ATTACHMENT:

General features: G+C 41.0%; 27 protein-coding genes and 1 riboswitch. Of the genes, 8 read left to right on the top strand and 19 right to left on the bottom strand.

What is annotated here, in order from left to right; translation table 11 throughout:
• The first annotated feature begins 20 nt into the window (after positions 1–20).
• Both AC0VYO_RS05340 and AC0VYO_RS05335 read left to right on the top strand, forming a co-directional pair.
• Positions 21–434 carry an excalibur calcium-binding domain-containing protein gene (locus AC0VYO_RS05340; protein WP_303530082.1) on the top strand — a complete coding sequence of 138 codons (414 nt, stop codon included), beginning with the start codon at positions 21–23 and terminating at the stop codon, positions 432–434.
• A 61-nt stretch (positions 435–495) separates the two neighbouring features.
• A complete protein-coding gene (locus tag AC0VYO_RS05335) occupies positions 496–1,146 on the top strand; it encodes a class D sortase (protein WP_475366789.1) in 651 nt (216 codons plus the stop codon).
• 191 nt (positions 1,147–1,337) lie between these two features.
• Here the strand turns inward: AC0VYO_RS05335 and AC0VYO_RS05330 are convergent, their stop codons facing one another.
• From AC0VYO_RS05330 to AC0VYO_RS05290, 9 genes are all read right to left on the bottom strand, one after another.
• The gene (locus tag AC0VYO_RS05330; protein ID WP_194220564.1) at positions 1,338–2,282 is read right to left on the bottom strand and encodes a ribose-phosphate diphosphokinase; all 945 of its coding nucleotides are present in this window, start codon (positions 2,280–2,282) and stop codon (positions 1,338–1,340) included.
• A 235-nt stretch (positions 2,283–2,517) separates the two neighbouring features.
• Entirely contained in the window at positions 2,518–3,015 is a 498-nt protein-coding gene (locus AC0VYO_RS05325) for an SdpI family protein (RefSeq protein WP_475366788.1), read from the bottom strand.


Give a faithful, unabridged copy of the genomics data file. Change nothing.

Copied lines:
General features: G+C 41.0%; 27 protein-coding genes and 1 riboswitch. Of the genes, 8 read left to right on the top strand and 19 right to left on the bottom strand.

What is annotated here, in order from left to right; translation table 11 throughout:
• The first annotated feature begins 20 nt into the window (after positions 1–20).
• Both AC0VYO_RS05340 and AC0VYO_RS05335 read left to right on the top strand, forming a co-directional pair.
• Positions 21–434 carry an excalibur calcium-binding domain-containing protein gene (locus AC0VYO_RS05340; protein WP_303530082.1) on the top strand — a complete coding sequence of 138 codons (414 nt, stop codon included), beginning with the start codon at positions 21–23 and terminating at the stop codon, positions 432–434.
• A 61-nt stretch (positions 435–495) separates the two neighbouring features.
• A complete protein-coding gene (locus tag AC0VYO_RS05335) occupies positions 496–1,146 on the top strand; it encodes a class D sortase (protein WP_475366789.1) in 651 nt (216 codons plus the stop codon).
• 191 nt (positions 1,147–1,337) lie between these two features.
• Here the strand turns inward: AC0VYO_RS05335 and AC0VYO_RS05330 are convergent, their stop codons facing one another.
• From AC0VYO_RS05330 to AC0VYO_RS05290, 9 genes are all read right to left on the bottom strand, one after another.
• The gene (locus tag AC0VYO_RS05330; protein ID WP_194220564.1) at positions 1,338–2,282 is read right to left on the bottom strand and encodes a ribose-phosphate diphosphokinase; all 945 of its coding nucleotides are present in this window, start codon (positions 2,280–2,282) and stop codon (positions 1,338–1,340) included.
• A 235-nt stretch (positions 2,283–2,517) separates the two neighbouring features.
• Entirely contained in the window at positions 2,518–3,015 is a 498-nt protein-coding gene (locus AC0VYO_RS05325) for an SdpI family protein (RefSeq protein WP_475366788.1), read from the bottom strand.